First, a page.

Overall, medical-school enrollment in the U.S. has risen 25 percent—by nearly 87,000—since 2002, according to a report from the Association of American Medical Colleges (AAMC). The number of students in osteopathic medical school has more than doubled, to nearly 26,000, during that time. Doctor shortages are still a concern, especially in the rural South. By 2025, the U.S. will have a shortage of 94,700 physicians, reports AAMC. (AAMC map: Active physicians in 2014 per 100,000 population)
creating satellite campuses in the southern and eastern part of the state."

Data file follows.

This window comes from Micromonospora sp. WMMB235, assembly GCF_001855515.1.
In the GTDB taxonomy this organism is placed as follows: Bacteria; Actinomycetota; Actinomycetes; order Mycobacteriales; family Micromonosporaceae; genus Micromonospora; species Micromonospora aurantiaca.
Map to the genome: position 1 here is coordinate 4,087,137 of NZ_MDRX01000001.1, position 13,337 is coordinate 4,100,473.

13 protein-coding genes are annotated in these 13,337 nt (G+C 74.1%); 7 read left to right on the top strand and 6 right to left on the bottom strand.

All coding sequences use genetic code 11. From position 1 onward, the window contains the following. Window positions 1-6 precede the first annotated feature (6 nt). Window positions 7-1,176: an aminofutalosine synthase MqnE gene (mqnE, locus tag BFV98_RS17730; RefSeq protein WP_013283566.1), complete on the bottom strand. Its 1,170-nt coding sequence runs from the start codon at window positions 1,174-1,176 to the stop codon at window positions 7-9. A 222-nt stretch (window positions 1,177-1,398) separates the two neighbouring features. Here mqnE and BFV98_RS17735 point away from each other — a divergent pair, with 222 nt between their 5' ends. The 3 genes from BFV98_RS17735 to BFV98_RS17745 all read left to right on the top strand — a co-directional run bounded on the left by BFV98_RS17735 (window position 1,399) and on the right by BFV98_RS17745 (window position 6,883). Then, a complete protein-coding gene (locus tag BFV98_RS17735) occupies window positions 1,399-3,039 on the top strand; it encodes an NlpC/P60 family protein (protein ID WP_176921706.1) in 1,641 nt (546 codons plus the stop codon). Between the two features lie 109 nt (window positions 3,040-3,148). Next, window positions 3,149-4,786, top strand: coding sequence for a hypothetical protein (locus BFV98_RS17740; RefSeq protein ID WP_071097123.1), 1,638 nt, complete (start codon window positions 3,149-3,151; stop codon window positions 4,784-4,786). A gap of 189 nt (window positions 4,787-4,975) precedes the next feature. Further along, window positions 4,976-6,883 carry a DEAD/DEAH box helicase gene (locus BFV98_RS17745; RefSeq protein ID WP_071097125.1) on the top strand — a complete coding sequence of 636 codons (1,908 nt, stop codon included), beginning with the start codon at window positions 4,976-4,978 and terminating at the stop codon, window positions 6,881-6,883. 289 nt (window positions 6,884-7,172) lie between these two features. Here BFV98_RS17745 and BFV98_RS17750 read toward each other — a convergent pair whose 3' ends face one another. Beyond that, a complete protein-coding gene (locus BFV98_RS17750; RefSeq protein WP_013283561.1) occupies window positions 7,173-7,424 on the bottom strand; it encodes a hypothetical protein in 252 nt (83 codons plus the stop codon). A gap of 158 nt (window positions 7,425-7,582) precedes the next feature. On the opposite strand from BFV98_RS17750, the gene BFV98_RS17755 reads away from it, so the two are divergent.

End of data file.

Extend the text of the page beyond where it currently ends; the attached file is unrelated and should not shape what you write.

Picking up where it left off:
"Arkansas, Kansas and Missouri passed measures in the last two years that enable medical school graduates to treat patients before completing their residencies," Ollove writes. "Almost all states have embraced telemedicine, in which doctors use audiovisual technology to treat patients in remote locations, notably rural areas, from afar. And several states, such as Arizona, Maine, Maryland, Nevada, Vermont and Washington, have liberalized laws to enable nurse practitioners and physician assistants to perform some treatment normally done by doctors." (Read more)